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. 2007 Aug;151(8):1272-9.
doi: 10.1038/sj.bjp.0707337. Epub 2007 Jun 25.

Cannabidiol in Vivo Blunts Beta-Amyloid Induced Neuroinflammation by Suppressing IL-1beta and iNOS Expression

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Free PMC article

Cannabidiol in Vivo Blunts Beta-Amyloid Induced Neuroinflammation by Suppressing IL-1beta and iNOS Expression

G Esposito et al. Br J Pharmacol. .
Free PMC article

Abstract

Background and purpose: Pharmacological inhibition of beta-amyloid (Abeta) induced reactive gliosis may represent a novel rationale to develop drugs able to blunt neuronal damage and slow the course of Alzheimer's disease (AD). Cannabidiol (CBD), the main non-psychotropic natural cannabinoid, exerts in vitro a combination of neuroprotective effects in different models of Abeta neurotoxicity. The present study, performed in a mouse model of AD-related neuroinflammation, was aimed at confirming in vivo the previously reported antiinflammatory properties of CBD.

Experimental approach: Mice were inoculated with human Abeta (1-42) peptide into the right dorsal hippocampus, and treated daily with vehicle or CBD (2.5 or 10 mg kg(-1), i.p.) for 7 days. mRNA for glial fibrillary acidic protein (GFAP) was assessed by in situ hybridization. Protein expression of GFAP, inducible nitric oxide synthase (iNOS) and IL-1beta was determined by immunofluorescence analysis. In addition, ELISA assay of IL-1beta level and the measurement of NO were performed in dissected and homogenized ipsilateral hippocampi, derived from vehicle and Abeta inoculated mice, in the absence or presence of CBD.

Key results: In contrast to vehicle, CBD dose-dependently and significantly inhibited GFAP mRNA and protein expression in Abeta injected animals. Moreover, under the same experimental conditions, CBD impaired iNOS and IL-1beta protein expression, and the related NO and IL-1beta release.

Conclusion and implications: The results of the present study confirm in vivo anti-inflammatory actions of CBD, emphasizing the importance of this compound as a novel promising pharmacological tool capable of attenuating Abeta evoked neuroinflammatory responses.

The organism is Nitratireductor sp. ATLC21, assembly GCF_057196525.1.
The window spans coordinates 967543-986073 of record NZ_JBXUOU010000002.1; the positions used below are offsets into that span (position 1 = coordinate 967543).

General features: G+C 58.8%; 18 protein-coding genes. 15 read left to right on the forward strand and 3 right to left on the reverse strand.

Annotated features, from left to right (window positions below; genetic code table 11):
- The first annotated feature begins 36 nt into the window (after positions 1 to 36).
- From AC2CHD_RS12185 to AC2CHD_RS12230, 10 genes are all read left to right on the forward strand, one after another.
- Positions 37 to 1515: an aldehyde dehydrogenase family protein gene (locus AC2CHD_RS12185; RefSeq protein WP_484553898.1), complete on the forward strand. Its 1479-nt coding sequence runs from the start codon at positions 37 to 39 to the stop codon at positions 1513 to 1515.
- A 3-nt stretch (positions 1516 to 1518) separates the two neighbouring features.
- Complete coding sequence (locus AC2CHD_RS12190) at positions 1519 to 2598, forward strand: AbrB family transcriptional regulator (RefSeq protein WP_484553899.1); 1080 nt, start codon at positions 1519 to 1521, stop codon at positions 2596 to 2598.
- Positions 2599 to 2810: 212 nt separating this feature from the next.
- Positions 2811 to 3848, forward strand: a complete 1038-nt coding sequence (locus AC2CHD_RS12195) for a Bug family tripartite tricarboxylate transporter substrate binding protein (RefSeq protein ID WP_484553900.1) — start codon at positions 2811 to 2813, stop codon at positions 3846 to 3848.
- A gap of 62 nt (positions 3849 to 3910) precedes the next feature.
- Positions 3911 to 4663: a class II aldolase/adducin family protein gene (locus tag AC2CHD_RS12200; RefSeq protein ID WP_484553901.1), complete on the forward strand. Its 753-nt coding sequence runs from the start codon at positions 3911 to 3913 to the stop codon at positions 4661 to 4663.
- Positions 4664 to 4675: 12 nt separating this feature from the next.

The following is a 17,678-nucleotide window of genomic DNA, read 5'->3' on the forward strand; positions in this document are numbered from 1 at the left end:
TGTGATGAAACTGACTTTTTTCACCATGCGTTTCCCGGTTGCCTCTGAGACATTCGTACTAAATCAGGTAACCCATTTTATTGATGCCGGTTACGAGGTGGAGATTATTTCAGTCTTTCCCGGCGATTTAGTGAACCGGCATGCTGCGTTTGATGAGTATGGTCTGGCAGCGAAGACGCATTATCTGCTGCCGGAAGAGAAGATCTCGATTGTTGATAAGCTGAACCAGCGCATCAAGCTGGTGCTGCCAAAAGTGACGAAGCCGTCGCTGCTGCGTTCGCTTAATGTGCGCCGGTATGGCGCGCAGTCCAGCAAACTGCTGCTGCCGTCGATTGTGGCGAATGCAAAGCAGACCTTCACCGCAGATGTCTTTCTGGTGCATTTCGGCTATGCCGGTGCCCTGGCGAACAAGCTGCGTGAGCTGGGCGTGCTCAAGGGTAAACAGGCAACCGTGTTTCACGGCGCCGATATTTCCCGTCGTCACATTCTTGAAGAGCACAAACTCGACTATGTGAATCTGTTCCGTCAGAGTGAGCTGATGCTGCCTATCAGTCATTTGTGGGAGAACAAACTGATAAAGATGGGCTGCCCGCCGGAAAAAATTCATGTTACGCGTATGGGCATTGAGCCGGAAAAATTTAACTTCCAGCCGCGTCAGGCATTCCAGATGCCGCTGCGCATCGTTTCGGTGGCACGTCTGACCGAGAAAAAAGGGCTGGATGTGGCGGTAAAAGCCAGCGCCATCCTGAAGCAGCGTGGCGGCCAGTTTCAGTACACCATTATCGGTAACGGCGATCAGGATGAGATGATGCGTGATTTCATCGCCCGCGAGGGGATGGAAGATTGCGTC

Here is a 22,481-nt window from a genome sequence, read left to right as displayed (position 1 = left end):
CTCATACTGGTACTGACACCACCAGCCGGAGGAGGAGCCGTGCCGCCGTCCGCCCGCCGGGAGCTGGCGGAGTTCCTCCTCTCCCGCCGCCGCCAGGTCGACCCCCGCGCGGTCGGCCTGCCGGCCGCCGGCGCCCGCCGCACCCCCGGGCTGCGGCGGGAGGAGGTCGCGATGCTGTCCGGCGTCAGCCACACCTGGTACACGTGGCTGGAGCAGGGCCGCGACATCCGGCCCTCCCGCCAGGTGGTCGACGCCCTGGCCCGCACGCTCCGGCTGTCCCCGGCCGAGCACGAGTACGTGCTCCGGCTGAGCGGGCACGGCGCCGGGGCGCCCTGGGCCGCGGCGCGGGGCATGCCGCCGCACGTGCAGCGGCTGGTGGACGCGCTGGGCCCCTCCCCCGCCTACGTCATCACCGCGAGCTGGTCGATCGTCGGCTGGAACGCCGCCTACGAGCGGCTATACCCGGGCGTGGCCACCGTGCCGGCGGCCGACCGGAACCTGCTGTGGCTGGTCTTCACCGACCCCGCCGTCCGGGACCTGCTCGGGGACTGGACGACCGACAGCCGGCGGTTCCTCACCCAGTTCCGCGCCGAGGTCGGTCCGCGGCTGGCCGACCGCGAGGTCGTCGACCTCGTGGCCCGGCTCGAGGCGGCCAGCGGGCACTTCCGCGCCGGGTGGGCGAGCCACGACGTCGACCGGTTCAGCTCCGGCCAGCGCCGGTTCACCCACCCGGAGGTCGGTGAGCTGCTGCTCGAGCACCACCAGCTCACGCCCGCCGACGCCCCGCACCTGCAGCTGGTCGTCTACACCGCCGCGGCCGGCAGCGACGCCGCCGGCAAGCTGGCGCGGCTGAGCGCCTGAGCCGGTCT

Figures

Figure 1
Figure 1
Effects of cannabidiol (CBD) (intraperitoneal (i.p.) treatment for 7 consecutive days) on glial fibrillary acidic protein (GFAP) mRNA in mouse hippocampus. Upper panel: Dark-field photomicrographs showing the distribution of GFAP mRNA as detected by in situ hybridization in (a) vehicle-inoculated mice (control), (b) Aβ inoculated mice, (c) Aβ inoculated and cannabidiol (CBD) (2.5 mg kg−1) i.p. treated mice, (d) Aβ inoculated and CBD (10 mg kg−1) i.p. treated mice. Lower panel: Quantification of GFAP mRNA by densitometry. Data are shown as mean±s.e.m. of five experiments. ***P<0.001 versus control; °P<0.05 and °°°P<0.001 versus Aβ inoculated mice.
Figure 2
Figure 2
Effects of cannabidiol (CBD) (intraperitoneal (i.p.) treatment for 7 consecutive days) on glial fibrillary acidic protein (GFAP) in mouse hippocampus. Upper panel:Representative photomicrographs showing GFAP immunoreactive cells in: (a) vehicle inoculated mice (control), (b) Aβ inoculated mice, (c) Aβ inoculated and CBD (2.5 mg kg−1) i.p. treated mice, (d) Aβ inoculated and CBD (10 mg kg−1) i.p. treated mice. Lower panel: Quantification of immunoreactivity expressed as the number of cells immunostained with anti-GFAP antibody. Data are shown as mean±s.e.m. of five experiments. ***P<0.001 versus control; °P<0.05, and °°°P<0.001 versus Aβ inoculated mice.
Figure 3
Figure 3
Effects of cannabidiol (CBD) (intraperitoneal (i.p.) treatment for 7 consecutive days) on inducible nitric oxide synthase (iNOS) in mouse hippocampus. Upper panel: Representative photomicrographs showing iNOS immunoreactive cells in: (a) vehicle inoculated mice (control), (b) Aβ inoculated mice, (c) Aβ inoculated and CBD (2.5 mg kg−1) i.p. treated mice, (d) Aβ inoculated and CBD (10 mg kg−1) i.p. treated mice. Lower panel: Quantification of immunoreactivity expressed as the number of cells immunostained with anti-iNOS antibody. Data are shown as mean±s.e.m. of five experiments. ***P<0.001 versus control; °P<0.05, and °°°P<0.001 versus Aβ inoculated mice.
Figure 4
Figure 4
Effects of cannabidiol (CBD) (intraperitoneal (i.p.) treatment for 7 consecutive days) on IL-1β in mouse hippocampus. Upper panel: Representative photomicrographs showing IL-1β immunoreactive cells in: (a) vehicle inoculated mice (control), (b) Aβ inoculated mice, (c) Aβ inoculated and CBD (2.5 mg kg−1) i.p. treated mice, (d) Aβ inoculated and CBD (10 mg kg−1) i.p. treated mice. Lower panel: Quantification of immunoreactivity expressed as the number of cells immunostained with anti- IL-1β antibody. Data are shown as mean±s.e.m. of five experiments. ***P<0.001 versus control; °P<0.05, and °°°P<0.001 versus Aβ inoculated mice.
Figure 5
Figure 5
Effects of cannabidiol (CBD) (2.5 or 10 mg kg−1 intraperitoneal (i.p.) for 7 consecutive days) on nitrite (NO2) level in mouse hippocampal homogenates 10 days after Aβ (1–42) (10 μg ml−1) injection into mouse hippocampi. Data are shown as mean±s.e.m. of five experiments. ***P<0.01 versus control; °P<0.05, and °°P<0.01 versus Aβ inoculated mice.
Figure 6
Figure 6
Effects of cannabidiol (CBD) (2.5 or 10 mg kg−1 intraperitoneal (i.p.) for 7 consecutive days) on IL-1β level in hippocampal homogenates 10 days after Aβ (1–42) (10 μg ml−1) injection into mouse hippocampi. Data are shown as mean±s.e.m. of five experiments. ***P<0.01 versus control; °P<0.05, and °°P<0.01 versus Aβ inoculated mice.

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